cops.usdoj.gov

Police body cameras are slowly catching on in North Carolina as a way to hold both police and civilians accountable for their actions. But body cameras also raise questions about the privacy of the people they record.

Should that footage be public record? And will body cameras be the answer for communities that have lost trust in their police force?

Image of the agave plant, used in tequila production
Amante Darmanin / Flickr Creative Commons

In the early 2000s, a shortage of the agave plant used to make tequila prompted producers to partner with Mexican farmers in an effort to harvest more crops. But those agreements heavily favored tequila companies and have had lasting impacts on small farms. 

Blue Cross and Blue Shield has said it might remove some of its health insurance policies under the Affordable Care Act.
Jed Record / Flickr Creative Commons

Blue Cross and Blue Shield of North Carolina CEO Brad Wilson recently told the News and Observer that the company might have to consider pulling some of its health insurance policies offered under the Affordable Care Act.

Wilson cited financial losses of more than $100 million in the first year of ACA coverage.

Image of black hole jets.Scientists have proven Einstein's theory of relativity by capturing the sound of gravitational waves from black holes collding.
NASA Goddard Space Flight Center

Scientists with the Laser Interferometer Gravitational-Wave Observatory (LIGO) recently announced that they had detected elusive gravitational waves.

The phenomenon was predicted by Albert Einstein in his infamous theory of relativity, but was never proven until now. The breakthrough findings prove that space and time are indeed interconnected, and opens up a new way of observing the universe and its origins.

The death of conservative U.S. Supreme Court Justice Antonin Scalia has sparked a political battle in Washington.
Collection of the Supreme Court of the United States

U.S. Supreme Court Justice Antonin Scalia is being remembered as a conservative justice known for his sharp dissents from the bench.

Scalia died Saturday at the age of 79. And his death almost immediately started a political battle in Washington. Senate Republican leaders say they will refuse to vote on a nominee to replace Scalia while President Obama is still in office.

Emanuel AME Church, Charleston, SC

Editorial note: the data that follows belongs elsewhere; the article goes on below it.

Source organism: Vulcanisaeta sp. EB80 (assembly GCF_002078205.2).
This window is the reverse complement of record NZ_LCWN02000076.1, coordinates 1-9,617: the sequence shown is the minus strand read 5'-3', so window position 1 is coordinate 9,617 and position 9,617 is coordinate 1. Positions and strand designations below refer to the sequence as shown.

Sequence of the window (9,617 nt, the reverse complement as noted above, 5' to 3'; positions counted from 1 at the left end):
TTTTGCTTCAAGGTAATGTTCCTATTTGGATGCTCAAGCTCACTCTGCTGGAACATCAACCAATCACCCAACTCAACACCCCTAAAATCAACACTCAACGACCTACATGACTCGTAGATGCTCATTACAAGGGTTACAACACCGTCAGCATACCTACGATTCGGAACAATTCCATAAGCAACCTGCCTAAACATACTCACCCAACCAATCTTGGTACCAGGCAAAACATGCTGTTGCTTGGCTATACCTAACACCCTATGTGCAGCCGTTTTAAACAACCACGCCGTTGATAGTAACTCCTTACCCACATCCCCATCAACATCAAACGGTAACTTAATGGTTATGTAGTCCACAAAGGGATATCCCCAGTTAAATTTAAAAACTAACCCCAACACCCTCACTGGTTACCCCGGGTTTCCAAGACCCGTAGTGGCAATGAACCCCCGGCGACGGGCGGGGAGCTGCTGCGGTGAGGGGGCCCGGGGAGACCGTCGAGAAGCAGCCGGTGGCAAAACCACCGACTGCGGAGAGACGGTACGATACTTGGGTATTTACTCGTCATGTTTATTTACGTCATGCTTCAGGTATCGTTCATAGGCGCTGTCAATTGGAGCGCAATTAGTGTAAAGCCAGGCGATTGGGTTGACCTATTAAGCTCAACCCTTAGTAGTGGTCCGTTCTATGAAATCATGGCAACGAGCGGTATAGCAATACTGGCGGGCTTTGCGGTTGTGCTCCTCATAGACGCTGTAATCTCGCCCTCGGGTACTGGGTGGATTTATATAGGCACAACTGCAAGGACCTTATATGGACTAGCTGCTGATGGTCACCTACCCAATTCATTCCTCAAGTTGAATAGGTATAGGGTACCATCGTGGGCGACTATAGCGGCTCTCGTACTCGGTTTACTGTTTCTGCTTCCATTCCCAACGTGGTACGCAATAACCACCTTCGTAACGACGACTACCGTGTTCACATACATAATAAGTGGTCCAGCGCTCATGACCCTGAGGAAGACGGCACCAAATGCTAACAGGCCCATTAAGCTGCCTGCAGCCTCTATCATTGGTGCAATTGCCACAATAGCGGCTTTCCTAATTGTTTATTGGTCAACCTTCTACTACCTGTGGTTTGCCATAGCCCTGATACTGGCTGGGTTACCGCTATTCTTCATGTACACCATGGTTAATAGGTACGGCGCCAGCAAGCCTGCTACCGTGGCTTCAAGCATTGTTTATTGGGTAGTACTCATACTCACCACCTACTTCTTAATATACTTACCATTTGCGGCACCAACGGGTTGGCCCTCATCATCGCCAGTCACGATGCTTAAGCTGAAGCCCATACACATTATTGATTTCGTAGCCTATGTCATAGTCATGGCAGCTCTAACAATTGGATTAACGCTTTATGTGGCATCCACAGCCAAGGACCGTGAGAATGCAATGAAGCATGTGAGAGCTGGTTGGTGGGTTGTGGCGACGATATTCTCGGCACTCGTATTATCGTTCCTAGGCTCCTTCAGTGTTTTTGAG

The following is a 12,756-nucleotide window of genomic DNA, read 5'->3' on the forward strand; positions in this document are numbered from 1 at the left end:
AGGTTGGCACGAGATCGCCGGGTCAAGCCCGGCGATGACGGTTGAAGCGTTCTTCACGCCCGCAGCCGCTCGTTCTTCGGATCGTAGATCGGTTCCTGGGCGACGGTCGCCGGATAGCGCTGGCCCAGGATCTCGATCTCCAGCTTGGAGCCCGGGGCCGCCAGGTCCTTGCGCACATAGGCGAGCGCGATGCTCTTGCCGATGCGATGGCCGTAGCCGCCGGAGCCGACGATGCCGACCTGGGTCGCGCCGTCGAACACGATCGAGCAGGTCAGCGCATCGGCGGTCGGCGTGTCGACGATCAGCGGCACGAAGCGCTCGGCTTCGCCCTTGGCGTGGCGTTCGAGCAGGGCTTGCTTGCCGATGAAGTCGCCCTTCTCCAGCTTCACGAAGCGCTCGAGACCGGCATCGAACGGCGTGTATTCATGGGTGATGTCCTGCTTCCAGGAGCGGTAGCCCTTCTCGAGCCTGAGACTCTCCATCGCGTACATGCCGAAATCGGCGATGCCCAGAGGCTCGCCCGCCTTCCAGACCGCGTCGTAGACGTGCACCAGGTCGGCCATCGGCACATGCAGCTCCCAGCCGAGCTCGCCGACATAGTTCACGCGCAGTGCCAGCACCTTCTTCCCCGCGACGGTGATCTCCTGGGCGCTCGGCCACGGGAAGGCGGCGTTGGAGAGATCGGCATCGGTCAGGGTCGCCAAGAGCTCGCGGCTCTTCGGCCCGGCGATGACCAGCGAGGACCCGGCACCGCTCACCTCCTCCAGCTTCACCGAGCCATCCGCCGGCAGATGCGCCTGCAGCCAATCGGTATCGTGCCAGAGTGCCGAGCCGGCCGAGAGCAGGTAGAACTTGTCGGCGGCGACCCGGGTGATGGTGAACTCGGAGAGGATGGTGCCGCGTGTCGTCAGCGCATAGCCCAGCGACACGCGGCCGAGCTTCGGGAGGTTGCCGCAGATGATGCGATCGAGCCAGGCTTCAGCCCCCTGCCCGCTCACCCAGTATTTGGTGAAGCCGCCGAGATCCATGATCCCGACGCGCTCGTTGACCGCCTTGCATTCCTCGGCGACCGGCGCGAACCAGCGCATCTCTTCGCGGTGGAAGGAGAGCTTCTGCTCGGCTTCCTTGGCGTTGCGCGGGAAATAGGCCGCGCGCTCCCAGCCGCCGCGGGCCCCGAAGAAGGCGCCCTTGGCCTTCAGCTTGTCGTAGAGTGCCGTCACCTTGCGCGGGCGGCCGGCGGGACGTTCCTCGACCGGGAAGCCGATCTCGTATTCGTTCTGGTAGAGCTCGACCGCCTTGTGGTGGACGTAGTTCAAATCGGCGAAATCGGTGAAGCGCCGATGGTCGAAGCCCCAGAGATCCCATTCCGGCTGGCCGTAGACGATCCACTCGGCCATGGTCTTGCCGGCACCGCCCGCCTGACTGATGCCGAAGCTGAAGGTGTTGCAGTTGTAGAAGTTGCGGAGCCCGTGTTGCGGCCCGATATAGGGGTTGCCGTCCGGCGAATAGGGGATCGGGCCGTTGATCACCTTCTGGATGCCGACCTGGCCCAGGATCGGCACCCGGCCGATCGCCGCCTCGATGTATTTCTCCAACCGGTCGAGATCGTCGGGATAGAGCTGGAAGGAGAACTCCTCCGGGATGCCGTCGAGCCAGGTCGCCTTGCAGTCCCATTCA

Howard Arnoff / Flickr

The Rev. Clementa Pinckney preached peace and reconciliation as the pastor of Mother Emanuel AME Church in Charleston, South Carolina.

He and eight others were killed in last year's attack on the church which sparked national conversations about race and violence. Today, his friends and family are carrying on his teachings. 

Sarah Razak / Flickr Creative Commons

Water contamination in Flint, Mich., is perhaps the most prominent minority health crisis in America right now. It is affecting a majority African-American city, and raising questions about whether state leaders disproportionately distributed resources.

This type of intersection between public health and social justice is the theme of this year's Minority Health Conference at UNC-Chapel Hill. 

New York Times reporter Adam Liptak discusses his career covering the Supreme Court of the United States.
Supermac1961 / Flickr Creative Commons

It takes a certain kind of reporter to cover the Supreme Court of the United States. Interpreting the Constitution is one thing, and interpreting complicated legal decisions is another. 

Adam Liptak of The New York Times has made a career out of dissecting SCOTUS, including the decades of legal battles over same-sex marriage and the court's place in the judicial systems of other developed countries. 

A drawing of a sick tree.
Julienne Alexander / ThisIsCriminal.com

An iconic oak tree is the subject of this week's Criminal podcast, produced at WUNC. The program tells the stories of people who have done wrong, been wronged or gotten caught somewhere in the middle.

John Giedraitis was the city forester in Austin, Texas in 1989, when a beloved live oak tree there got sick.

"I proposed to my wife underneath the tree, because it's a big, strong, important tree that symbolizes timelessness, endurance, strength and that sort of stuff," Giedraitis says.